Former Atlanta fire chief alleges religious discrimination in federal lawsuit against city, mayor

Former Atlanta fire chief Kelvin Cochran filed a federal civil lawsuit against the city of Atlanta and Mayor Kasim Reed on Wednesday, alleging his constitutional rights to free speech and religion were violated when he was fired from his job after writing a book that included passages comparing homosexuality to bestiality and pedophilia.

At a press conference Wednesday at the State Capitol organized by the anti-gay conservative Christian legal group, Alliance Defending Freedom, Cochran read a brief statement, saying his lawsuit was not just about him but about protecting the future of freedom of religion and freedom of speech in the U.S. The ADF was founded in 1994; one of its original founders was James Dobson, an anti-gay evangelical Christian and founder of Focus on the Family.

Cochran was fired Jan. 6 after a 30-day suspension. He was given the opportunity to resign but denied to do so.

“In our faith, Jesus Christ commands that his followers give themselves fully to a loving God and to love every person with condition and without exception,” Cochran said at the Wednesday press conference.

“In my career in fire service, I’ve had the privilege to demonstrate this virtue every day for the past 34 years. … I would gladly lay down my life in service to save another life despite their difference or demographic because that’s what firefighters do,” he added.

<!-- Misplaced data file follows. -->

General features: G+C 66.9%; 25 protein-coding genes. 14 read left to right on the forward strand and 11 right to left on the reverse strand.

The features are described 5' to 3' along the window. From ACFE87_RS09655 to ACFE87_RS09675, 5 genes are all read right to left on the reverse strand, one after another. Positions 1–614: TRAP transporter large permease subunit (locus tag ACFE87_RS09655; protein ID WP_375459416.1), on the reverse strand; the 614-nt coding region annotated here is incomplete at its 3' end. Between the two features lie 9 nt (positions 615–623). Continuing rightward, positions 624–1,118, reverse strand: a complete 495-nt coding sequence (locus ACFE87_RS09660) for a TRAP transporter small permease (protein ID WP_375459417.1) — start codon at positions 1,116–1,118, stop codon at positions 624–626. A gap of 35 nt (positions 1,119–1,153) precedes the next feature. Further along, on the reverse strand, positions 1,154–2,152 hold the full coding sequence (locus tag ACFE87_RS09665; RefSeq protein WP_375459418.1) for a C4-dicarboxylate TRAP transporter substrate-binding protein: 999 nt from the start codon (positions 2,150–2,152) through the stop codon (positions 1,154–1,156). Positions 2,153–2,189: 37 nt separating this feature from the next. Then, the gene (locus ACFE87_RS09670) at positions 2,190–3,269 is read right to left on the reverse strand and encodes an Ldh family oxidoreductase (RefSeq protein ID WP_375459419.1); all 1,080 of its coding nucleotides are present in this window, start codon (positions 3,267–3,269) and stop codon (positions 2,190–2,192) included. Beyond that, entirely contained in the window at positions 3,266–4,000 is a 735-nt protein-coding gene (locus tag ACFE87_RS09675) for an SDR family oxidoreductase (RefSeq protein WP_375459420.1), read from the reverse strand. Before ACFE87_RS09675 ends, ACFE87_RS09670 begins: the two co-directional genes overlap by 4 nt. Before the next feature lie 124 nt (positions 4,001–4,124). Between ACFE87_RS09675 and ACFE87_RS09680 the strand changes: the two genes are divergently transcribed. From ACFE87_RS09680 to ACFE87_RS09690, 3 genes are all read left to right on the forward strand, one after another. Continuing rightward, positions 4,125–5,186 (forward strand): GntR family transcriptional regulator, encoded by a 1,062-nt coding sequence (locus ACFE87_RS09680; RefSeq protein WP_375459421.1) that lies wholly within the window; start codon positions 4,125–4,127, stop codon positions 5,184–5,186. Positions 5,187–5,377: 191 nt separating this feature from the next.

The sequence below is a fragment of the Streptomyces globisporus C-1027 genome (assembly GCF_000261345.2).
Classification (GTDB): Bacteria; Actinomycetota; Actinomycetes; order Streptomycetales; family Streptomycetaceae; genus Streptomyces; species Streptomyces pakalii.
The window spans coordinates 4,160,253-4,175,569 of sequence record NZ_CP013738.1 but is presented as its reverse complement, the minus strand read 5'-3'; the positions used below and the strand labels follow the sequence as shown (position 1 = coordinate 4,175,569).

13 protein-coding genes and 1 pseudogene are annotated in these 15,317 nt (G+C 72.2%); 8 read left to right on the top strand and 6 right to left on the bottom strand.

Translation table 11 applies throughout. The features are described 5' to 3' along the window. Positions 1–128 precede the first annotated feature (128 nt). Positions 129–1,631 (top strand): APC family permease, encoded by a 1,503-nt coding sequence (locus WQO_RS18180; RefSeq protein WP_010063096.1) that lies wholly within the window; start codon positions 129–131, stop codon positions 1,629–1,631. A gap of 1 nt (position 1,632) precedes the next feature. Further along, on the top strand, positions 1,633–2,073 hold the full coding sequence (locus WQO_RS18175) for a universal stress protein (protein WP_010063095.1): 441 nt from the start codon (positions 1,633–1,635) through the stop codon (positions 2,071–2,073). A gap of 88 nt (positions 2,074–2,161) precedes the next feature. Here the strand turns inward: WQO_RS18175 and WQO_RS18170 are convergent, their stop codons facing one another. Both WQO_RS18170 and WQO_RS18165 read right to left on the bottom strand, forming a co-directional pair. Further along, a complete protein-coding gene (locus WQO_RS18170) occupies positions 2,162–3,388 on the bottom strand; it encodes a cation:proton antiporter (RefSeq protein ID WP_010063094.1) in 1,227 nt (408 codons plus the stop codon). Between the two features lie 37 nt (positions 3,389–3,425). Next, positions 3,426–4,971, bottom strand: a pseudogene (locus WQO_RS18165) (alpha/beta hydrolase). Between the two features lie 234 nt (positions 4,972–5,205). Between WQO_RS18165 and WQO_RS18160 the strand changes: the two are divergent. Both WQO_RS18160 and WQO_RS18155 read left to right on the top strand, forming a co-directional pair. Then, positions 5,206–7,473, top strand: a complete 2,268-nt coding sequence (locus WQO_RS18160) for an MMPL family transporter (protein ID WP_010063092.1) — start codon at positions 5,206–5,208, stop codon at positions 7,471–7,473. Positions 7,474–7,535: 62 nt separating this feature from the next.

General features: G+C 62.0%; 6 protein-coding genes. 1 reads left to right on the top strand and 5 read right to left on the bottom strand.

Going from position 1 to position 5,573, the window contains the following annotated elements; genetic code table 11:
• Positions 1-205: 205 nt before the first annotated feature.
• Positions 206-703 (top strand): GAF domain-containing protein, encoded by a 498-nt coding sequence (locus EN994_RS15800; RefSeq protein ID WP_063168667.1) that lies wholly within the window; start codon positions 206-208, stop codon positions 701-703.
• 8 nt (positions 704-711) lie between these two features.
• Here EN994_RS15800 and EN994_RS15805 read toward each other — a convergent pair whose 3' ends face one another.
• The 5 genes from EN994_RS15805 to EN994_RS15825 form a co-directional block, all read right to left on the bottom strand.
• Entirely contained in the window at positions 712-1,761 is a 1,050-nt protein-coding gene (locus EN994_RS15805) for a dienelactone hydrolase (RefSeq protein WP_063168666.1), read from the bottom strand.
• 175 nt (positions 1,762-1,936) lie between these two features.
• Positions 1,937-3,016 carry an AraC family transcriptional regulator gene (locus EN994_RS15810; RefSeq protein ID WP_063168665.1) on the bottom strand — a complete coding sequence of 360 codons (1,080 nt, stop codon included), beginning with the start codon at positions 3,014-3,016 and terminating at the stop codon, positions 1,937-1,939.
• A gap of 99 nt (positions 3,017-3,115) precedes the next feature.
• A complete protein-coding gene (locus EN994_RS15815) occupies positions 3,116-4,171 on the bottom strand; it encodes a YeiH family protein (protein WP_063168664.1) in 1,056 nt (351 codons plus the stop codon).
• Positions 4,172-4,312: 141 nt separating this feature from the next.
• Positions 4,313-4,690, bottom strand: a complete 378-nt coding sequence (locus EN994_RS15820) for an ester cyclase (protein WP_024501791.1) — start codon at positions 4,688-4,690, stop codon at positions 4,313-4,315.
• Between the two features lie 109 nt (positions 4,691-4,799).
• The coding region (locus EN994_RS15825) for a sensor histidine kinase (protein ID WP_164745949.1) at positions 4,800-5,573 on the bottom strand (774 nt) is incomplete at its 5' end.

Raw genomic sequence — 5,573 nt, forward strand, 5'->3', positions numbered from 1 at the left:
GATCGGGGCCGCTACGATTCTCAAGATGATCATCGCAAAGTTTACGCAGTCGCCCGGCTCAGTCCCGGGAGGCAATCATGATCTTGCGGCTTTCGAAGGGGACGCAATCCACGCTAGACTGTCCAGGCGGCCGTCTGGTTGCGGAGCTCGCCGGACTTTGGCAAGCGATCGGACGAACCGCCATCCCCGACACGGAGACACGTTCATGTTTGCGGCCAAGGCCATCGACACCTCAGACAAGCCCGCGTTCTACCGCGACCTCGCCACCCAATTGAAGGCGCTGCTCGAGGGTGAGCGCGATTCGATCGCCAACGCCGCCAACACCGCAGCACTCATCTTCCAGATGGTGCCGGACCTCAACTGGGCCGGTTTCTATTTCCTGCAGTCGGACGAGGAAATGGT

“One think we should not have to sacrifice is our God-given freedoms, the freedom of speech and freedom of religion,” Cochran said, “and no American should live in fear of being fired because of what they believe. It is unjust and unconstitutional.

“I was fired simply because of what I believed,” he said. “I cannot allow this unjust act toward me go unchallenged and I will not be passive and leave this fight for someone else.”

Cochran came under fire at the end of 2014 when passages of his self-published book, “Who Told You That You Were Naked?” became public. The book includes passages:

• “Uncleanness — whatever is opposite of purity; including sodomy, homosexuality, lesbianism, pederasty, bestiality, all other forms of sexual perversion.”

• “Naked men refuse to give in, so they pursue sexual fulfillment through multiple partners, with the opposite sex, the same sex and sex outside of marriage and many other vile, vulgar and inappropriate ways which defile their body-temple and dishonor God.”

The 54-page lawsuit asserts Cochran was fired simply because of his Christian beliefs:

Defendants fired Cochran solely because he holds religious beliefs concerning same-sex marriage and homosexual conduct that are contrary to the Mayor’s and the City’s views on these subjects, and because he expressed those beliefs in the non-work-related, religious book he self-published.

Defendants’ actions put every City employee at risk of punishment, up to and including termination, simply for expressing religious beliefs on sexual morality that are similar to Cochran’s.

For these reasons, Cochran brings this case to protect his and others’ constitutional rights to free speech, free exercise, freedom of association, equal protection, freedom from religious hostility, and due process under 42 U.S.C. § 1983.

The lawsuit goes on to say that when Cochran became Atlanta’s fire chief in 2008, he set out to achieve a goal of inclusivity and instructed his subordinates “to assemble a group of firefighters that fully represented the diverse backgrounds, characteristics, and beliefs” within the department.

In that group, Cochran said he knew of at least two LGBT employees who were members of that group, according to the lawsuit. However, in an interview with the Georgia Voice in January, he said he did not know any gay people.